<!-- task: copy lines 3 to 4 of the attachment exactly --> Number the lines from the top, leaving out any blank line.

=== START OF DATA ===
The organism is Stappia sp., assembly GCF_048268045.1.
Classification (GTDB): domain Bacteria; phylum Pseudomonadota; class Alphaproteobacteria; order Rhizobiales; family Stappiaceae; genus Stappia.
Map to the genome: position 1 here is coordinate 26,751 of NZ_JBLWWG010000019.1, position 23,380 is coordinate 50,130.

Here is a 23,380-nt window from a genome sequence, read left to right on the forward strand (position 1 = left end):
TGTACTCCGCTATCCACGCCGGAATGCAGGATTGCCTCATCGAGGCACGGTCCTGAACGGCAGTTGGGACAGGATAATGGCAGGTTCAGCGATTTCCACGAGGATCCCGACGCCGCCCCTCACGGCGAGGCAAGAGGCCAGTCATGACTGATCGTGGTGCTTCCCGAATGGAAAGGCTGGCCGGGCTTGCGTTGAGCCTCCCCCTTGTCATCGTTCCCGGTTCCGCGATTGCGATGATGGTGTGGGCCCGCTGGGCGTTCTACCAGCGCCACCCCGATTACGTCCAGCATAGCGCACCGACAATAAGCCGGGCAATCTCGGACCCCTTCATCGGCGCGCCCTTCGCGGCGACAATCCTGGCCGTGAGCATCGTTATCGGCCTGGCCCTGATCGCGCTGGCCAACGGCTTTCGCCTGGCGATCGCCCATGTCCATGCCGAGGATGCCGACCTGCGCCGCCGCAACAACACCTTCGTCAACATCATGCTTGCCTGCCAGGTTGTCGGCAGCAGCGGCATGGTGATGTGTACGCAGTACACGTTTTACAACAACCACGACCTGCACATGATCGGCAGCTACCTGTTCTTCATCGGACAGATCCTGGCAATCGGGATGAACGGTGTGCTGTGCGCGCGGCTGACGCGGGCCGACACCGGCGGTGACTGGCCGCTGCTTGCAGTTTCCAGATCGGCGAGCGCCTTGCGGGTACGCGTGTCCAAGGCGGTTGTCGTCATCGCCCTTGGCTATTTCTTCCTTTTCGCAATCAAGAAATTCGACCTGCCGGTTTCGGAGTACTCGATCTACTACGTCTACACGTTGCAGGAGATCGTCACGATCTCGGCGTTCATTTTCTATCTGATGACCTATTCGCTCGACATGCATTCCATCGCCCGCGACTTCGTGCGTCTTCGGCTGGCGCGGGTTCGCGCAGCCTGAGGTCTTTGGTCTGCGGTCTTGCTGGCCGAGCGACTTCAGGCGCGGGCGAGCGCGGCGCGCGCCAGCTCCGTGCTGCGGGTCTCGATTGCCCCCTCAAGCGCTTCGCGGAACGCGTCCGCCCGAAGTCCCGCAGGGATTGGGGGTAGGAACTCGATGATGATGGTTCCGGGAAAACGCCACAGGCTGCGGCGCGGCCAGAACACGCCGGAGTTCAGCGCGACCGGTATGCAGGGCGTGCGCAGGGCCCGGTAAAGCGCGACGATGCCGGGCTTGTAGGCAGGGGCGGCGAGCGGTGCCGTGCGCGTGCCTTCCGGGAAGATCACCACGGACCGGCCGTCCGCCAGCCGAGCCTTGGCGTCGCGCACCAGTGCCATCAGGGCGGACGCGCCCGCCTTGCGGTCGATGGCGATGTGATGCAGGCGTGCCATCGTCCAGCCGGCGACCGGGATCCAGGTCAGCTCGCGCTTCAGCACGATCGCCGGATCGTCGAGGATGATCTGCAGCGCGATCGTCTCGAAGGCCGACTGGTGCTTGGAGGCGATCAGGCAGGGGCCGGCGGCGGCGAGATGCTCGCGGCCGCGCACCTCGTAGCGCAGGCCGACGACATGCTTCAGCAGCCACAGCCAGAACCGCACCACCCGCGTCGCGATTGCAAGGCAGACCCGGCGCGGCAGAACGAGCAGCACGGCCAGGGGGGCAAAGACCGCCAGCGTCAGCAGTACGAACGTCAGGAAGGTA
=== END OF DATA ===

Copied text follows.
Map to the genome: position 1 here is coordinate 26,751 of NZ_JBLWWG010000019.1, position 23,380 is coordinate 50,130.

Here is a 23,380-nt window from a genome sequence, read left to right on the forward strand (position 1 = left end):